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The Global Burden of Disease and Injury project (GBD) is a monumental undertaking. First commissioned by the World Bank in 1990, and more recently supported by the Bill and Melinda Gates Foundation, this study aims to quantify the global burden and distribution of mortality, morbidity and disability attributable to a comprehensive set of diseases, conditions and risk factors. Results are most commonly presented as disability adjusted life years (DALYs), a common metric that accounts for years of life lost and for years of life lived with pain, impairment or other disability. Causes are grouped into three large domains: (1) communicable, neonatal, maternal and nutritional disorders; (2) non-communicable diseases and (3) injuries.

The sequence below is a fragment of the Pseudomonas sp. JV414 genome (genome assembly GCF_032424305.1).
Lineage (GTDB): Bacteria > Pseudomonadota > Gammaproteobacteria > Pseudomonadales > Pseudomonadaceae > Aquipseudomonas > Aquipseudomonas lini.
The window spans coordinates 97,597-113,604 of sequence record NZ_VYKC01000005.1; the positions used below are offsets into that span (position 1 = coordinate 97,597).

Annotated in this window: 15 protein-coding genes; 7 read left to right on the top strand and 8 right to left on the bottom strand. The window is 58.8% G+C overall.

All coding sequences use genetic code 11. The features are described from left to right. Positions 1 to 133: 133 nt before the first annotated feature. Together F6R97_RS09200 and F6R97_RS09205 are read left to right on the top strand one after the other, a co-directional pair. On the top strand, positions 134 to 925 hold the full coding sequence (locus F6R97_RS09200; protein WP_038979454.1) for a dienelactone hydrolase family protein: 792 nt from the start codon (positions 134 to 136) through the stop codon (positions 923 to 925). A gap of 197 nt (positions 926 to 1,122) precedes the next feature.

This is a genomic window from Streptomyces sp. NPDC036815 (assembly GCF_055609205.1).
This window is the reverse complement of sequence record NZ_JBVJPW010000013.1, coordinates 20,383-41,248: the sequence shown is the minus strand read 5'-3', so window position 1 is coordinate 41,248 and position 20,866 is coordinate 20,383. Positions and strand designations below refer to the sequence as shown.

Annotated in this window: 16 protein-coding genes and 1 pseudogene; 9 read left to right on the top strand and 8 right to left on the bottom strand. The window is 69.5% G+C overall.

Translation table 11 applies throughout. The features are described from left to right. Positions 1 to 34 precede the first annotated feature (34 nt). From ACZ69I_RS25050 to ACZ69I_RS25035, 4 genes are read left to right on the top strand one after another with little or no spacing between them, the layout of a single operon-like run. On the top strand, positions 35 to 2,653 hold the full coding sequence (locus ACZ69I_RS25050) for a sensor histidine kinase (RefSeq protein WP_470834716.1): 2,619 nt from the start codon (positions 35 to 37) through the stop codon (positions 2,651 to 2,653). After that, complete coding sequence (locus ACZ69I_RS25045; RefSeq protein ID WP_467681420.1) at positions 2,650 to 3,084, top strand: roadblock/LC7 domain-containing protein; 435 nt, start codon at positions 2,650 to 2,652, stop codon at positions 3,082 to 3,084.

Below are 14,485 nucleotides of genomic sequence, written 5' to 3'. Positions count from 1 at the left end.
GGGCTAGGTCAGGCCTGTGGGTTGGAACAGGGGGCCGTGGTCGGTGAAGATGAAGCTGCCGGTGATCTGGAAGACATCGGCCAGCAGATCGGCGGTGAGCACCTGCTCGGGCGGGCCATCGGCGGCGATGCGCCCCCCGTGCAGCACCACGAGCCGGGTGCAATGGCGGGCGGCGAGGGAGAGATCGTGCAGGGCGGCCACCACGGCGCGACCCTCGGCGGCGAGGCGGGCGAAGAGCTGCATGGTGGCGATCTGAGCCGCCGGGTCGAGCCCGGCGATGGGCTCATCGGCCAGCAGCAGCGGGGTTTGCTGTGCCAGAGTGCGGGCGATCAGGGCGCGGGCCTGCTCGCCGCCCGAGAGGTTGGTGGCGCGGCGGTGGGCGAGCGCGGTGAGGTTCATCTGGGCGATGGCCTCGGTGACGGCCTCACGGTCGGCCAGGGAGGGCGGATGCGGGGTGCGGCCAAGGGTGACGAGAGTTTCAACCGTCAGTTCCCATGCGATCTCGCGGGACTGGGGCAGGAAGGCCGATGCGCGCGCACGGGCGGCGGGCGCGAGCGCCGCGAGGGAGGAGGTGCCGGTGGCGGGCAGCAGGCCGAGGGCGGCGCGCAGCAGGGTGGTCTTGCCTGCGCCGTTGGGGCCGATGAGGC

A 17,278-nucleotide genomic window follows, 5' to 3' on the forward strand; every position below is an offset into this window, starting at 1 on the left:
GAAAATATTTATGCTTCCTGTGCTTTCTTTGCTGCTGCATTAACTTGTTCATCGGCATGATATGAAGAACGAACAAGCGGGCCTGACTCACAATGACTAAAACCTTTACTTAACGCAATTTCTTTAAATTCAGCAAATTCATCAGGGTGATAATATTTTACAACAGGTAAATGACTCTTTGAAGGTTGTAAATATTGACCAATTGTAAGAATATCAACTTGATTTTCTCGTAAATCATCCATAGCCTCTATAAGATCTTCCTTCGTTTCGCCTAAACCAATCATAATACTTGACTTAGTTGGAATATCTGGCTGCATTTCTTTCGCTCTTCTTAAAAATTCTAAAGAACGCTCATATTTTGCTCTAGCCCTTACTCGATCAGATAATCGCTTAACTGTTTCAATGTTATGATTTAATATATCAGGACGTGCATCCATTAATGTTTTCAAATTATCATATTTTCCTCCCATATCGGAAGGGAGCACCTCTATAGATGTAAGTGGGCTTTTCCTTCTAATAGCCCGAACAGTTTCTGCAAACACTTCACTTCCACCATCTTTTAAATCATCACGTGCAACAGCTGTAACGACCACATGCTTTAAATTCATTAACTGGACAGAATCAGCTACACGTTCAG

The methods employed to generate these estimates are both state-of-the-art and daunting, involving huge human and computational resources.1 The raw data are amassed from vital registries, community and household surveys, hospital discharge abstracts and a host of other sources, including published epidemiological studies. These data are fed into sophisticated modelling programmes that generate global, regional, national and—in some cases—subnational—estimates, along with appropriate uncertainty intervals. In some cases this means extrapolating assumptions from one country or region to another. In others, it means glossing over the important—but unmeasured—differences that occur within countries and among demographic subpopulations.
These methods have been presented by the authors in multiple venues over the years and, while not without controversy, are generally seen as the best available …